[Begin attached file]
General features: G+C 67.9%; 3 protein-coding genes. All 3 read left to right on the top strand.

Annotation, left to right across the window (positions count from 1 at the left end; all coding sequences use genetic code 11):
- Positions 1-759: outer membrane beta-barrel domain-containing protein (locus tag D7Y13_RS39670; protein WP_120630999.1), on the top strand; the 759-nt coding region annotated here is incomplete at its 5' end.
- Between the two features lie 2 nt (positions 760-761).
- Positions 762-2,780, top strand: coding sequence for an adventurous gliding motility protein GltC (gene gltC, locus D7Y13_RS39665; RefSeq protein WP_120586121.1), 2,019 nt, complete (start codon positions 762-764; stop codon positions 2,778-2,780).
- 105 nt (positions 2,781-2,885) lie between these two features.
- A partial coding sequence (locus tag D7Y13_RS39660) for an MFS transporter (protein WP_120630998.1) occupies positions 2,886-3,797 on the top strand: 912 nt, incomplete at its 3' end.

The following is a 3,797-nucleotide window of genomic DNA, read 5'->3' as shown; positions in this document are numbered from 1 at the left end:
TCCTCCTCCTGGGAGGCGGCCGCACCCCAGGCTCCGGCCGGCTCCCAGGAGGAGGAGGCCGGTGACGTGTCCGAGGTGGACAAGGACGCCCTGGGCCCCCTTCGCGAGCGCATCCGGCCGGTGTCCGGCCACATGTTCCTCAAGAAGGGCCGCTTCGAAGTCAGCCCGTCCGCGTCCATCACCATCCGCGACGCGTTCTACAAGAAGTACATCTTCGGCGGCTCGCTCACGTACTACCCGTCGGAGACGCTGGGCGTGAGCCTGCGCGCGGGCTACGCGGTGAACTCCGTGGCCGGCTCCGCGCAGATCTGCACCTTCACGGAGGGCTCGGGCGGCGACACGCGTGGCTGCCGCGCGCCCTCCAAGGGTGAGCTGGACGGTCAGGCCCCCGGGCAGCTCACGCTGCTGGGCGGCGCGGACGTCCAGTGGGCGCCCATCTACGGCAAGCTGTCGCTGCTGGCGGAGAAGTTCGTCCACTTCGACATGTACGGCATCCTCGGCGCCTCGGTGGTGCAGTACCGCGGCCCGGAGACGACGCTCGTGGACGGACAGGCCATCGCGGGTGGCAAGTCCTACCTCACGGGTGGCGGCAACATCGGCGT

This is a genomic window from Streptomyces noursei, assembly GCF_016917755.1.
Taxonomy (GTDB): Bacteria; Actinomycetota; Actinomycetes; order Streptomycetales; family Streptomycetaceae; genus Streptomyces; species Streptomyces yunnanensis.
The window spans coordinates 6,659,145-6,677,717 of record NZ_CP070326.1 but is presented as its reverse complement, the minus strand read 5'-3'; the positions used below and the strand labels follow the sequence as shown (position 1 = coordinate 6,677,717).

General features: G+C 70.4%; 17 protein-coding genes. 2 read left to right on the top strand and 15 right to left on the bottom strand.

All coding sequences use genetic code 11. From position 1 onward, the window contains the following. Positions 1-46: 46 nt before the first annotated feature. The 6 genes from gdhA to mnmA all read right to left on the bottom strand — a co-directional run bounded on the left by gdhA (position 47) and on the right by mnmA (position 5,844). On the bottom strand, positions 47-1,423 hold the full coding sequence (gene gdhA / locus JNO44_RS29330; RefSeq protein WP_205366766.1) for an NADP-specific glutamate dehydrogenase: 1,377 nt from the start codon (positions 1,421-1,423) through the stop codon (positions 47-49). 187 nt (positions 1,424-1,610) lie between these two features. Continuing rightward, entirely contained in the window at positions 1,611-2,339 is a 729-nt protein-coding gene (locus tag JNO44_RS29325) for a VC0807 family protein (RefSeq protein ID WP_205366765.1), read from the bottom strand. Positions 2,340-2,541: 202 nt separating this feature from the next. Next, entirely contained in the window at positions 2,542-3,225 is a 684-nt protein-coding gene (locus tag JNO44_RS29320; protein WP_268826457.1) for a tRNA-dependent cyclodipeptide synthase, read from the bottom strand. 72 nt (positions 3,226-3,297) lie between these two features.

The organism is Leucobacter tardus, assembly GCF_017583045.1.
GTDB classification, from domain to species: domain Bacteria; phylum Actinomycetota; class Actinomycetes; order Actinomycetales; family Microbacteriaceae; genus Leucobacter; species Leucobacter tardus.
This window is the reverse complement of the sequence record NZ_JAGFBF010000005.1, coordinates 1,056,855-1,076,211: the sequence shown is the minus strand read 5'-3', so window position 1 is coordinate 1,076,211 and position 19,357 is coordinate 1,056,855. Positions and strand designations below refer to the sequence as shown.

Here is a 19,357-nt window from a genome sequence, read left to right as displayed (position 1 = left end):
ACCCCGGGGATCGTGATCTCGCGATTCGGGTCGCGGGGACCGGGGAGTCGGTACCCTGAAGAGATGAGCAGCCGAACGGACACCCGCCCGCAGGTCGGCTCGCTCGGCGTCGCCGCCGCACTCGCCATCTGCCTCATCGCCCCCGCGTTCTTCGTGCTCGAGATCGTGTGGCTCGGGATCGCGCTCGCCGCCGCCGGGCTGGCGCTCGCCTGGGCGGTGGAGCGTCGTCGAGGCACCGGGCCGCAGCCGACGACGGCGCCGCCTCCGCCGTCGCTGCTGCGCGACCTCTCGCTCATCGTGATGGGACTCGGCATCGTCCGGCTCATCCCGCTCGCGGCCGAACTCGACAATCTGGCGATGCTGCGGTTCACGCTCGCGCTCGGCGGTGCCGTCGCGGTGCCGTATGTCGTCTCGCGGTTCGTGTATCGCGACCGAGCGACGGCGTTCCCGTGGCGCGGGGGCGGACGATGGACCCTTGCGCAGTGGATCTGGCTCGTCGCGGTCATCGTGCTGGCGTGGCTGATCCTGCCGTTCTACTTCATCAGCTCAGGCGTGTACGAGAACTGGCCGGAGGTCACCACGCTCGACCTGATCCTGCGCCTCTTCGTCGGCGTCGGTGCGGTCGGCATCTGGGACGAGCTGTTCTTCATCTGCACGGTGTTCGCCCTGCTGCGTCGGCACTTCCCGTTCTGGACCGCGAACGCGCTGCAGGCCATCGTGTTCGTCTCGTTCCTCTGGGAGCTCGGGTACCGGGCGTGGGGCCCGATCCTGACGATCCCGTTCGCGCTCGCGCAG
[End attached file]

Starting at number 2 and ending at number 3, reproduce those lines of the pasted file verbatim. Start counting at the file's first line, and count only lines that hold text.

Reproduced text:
Annotation, left to right across the window (positions count from 1 at the left end; all coding sequences use genetic code 11):
- Positions 1-759: outer membrane beta-barrel domain-containing protein (locus tag D7Y13_RS39670; protein WP_120630999.1), on the top strand; the 759-nt coding region annotated here is incomplete at its 5' end.